Given the violence that Rajapaksa’s regime inflicted on Sri Lanka’s Tamil and Muslim populations, some individuals from the Sri Lankan diaspora in Singapore, as well as individuals of Tamil descent expressed their disappointment at the government’s decision to grant Rajapaksa entry into the country, and their subsequent decision to extend his stay. Some have pointed out his legacy of discriminatory and violent politics, and how his regime stands in stark contrast to the values that multicultural Singapore stands for, especially since the city state often takes a zero-tolerance stance against divisive politics and ideologies. This position can be seen in action in the government’s denial of entry to Indonesian preacher Abdul Somad Batubara whose “extremist and segregationist” teachings are “unacceptable in Singapore’s multi-racial and multi-religious society”, and the banning of American pastor Lou Engle who made Islamophobic posts on his blog. More recently, the movie “The Kashmir Files” was banned in Singapore because of fears that its one-sided depiction of the conflict in Kashmir may fan anti-Muslim rhetoric, cause enmity and disrupt harmony.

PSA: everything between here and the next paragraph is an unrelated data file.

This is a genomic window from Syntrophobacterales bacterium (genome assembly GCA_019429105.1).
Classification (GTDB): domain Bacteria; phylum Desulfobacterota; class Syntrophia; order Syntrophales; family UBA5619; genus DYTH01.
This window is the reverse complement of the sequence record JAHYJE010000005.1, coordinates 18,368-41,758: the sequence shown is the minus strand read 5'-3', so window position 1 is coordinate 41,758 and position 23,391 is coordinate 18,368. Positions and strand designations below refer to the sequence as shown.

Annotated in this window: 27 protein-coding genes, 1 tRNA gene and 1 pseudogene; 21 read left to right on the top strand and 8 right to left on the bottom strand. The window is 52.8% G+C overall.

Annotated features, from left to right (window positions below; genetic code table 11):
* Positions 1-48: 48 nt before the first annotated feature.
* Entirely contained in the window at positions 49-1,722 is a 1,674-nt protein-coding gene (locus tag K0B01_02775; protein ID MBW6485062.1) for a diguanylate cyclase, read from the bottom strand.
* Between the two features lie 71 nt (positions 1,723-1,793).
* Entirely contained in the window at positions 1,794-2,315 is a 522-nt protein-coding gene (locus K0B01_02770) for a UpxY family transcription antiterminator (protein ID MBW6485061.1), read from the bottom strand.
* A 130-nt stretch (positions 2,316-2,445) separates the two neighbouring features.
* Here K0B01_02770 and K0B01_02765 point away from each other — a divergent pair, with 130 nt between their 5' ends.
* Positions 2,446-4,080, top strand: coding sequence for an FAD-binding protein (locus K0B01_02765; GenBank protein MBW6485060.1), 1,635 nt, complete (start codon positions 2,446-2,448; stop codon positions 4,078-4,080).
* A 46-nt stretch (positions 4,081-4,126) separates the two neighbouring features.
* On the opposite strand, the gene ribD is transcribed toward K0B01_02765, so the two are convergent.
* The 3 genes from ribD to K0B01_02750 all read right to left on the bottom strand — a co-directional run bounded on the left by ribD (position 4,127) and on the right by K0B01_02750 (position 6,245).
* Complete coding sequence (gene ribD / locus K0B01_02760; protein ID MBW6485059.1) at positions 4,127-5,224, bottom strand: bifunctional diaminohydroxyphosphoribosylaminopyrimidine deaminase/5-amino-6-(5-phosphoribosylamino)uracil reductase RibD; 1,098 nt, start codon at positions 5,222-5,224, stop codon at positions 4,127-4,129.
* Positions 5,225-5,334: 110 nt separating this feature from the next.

Furthermore, following a police report lodged in Singapore calling for the state to investigate Rajapaksa for money laundering, an online petition was created. The creator of the petition stated that Singapore is a country “with rule of law”, mirroring other posts by netizens pointing to the contradictions in Singapore’s strong position against corruption and the granting of Rajapaksa’s stay. By 28 July, it had garnered more than 5000 signatures.

Rajapaksa’s arrival has evoked the desire to defend Singapore’s social pluralism and rule of law, emphasising not only the value placed on social diversity and Singapore’s strong legal institutions, but also on concepts of justice in general, and of justice vis-à-vis diversity in Singapore.

As such, beyond Rajapaksa, the politics of symbolism is useful when attempting to understand the values that Singapore espouses and represents in the imaginaries of its diaspora and minority communities. Within this are the values and notions of justice that the state is expected to defend. What emerges is a conception of what is owed, inspiring reflection on Singapore’s social compact as not just the responsibility individuals in society owe to one another, but also what the state owes to society.

Already, there is recognition that refreshing Singapore’s social compact will need to account for changing attitudes around identity and the values of multiculturalism, as “each generation has a different perspective on racial harmony” and thus, a different version of what justice vis-a-vis diversity encompasses. Despite the legality of Gotabaya Rajapaksa’s stay in Singapore, the divisiveness and violence that the Rajapaksas have come to represent is something to consider. Given the city state’s careful management of diversity and inter-group relations, the sentiments, affinities, and conceptions of justice amongst minority and diaspora communities should factor into such decisions—or at the very least, state communication surrounding such decisions.